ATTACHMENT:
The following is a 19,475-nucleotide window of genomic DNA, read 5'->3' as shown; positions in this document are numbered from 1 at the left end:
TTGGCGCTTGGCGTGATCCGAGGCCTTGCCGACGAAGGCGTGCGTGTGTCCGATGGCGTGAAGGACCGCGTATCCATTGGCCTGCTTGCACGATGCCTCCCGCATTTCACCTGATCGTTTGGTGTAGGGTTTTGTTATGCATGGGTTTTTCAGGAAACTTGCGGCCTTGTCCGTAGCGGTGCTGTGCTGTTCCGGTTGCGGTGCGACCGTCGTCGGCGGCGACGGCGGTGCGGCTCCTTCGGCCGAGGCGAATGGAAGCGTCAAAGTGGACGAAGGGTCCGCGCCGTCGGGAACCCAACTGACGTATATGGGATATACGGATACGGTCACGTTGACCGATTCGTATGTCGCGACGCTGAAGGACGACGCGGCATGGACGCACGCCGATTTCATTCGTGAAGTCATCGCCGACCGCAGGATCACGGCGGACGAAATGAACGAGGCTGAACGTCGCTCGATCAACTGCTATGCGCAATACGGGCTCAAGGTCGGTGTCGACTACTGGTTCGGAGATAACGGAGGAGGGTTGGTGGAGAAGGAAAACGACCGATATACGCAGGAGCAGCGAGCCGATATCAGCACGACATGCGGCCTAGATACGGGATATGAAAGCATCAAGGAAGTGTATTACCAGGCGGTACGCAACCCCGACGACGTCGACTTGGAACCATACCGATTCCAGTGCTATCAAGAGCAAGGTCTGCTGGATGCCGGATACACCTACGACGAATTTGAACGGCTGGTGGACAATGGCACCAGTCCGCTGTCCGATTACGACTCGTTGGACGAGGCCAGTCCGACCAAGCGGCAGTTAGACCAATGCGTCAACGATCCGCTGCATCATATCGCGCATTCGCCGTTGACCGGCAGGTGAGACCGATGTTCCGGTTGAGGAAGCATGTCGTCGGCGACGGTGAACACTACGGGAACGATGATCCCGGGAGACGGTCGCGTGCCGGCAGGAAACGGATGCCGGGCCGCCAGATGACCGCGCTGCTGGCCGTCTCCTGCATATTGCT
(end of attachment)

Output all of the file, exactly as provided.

The following is a 19,475-nucleotide window of genomic DNA, read 5'->3' as shown; positions in this document are numbered from 1 at the left end:
TTGGCGCTTGGCGTGATCCGAGGCCTTGCCGACGAAGGCGTGCGTGTGTCCGATGGCGTGAAGGACCGCGTATCCATTGGCCTGCTTGCACGATGCCTCCCGCATTTCACCTGATCGTTTGGTGTAGGGTTTTGTTATGCATGGGTTTTTCAGGAAACTTGCGGCCTTGTCCGTAGCGGTGCTGTGCTGTTCCGGTTGCGGTGCGACCGTCGTCGGCGGCGACGGCGGTGCGGCTCCTTCGGCCGAGGCGAATGGAAGCGTCAAAGTGGACGAAGGGTCCGCGCCGTCGGGAACCCAACTGACGTATATGGGATATACGGATACGGTCACGTTGACCGATTCGTATGTCGCGACGCTGAAGGACGACGCGGCATGGACGCACGCCGATTTCATTCGTGAAGTCATCGCCGACCGCAGGATCACGGCGGACGAAATGAACGAGGCTGAACGTCGCTCGATCAACTGCTATGCGCAATACGGGCTCAAGGTCGGTGTCGACTACTGGTTCGGAGATAACGGAGGAGGGTTGGTGGAGAAGGAAAACGACCGATATACGCAGGAGCAGCGAGCCGATATCAGCACGACATGCGGCCTAGATACGGGATATGAAAGCATCAAGGAAGTGTATTACCAGGCGGTACGCAACCCCGACGACGTCGACTTGGAACCATACCGATTCCAGTGCTATCAAGAGCAAGGTCTGCTGGATGCCGGATACACCTACGACGAATTTGAACGGCTGGTGGACAATGGCACCAGTCCGCTGTCCGATTACGACTCGTTGGACGAGGCCAGTCCGACCAAGCGGCAGTTAGACCAATGCGTCAACGATCCGCTGCATCATATCGCGCATTCGCCGTTGACCGGCAGGTGAGACCGATGTTCCGGTTGAGGAAGCATGTCGTCGGCGACGGTGAACACTACGGGAACGATGATCCCGGGAGACGGTCGCGTGCCGGCAGGAAACGGATGCCGGGCCGCCAGATGACCGCGCTGCTGGCCGTCTCCTGCATATTGCT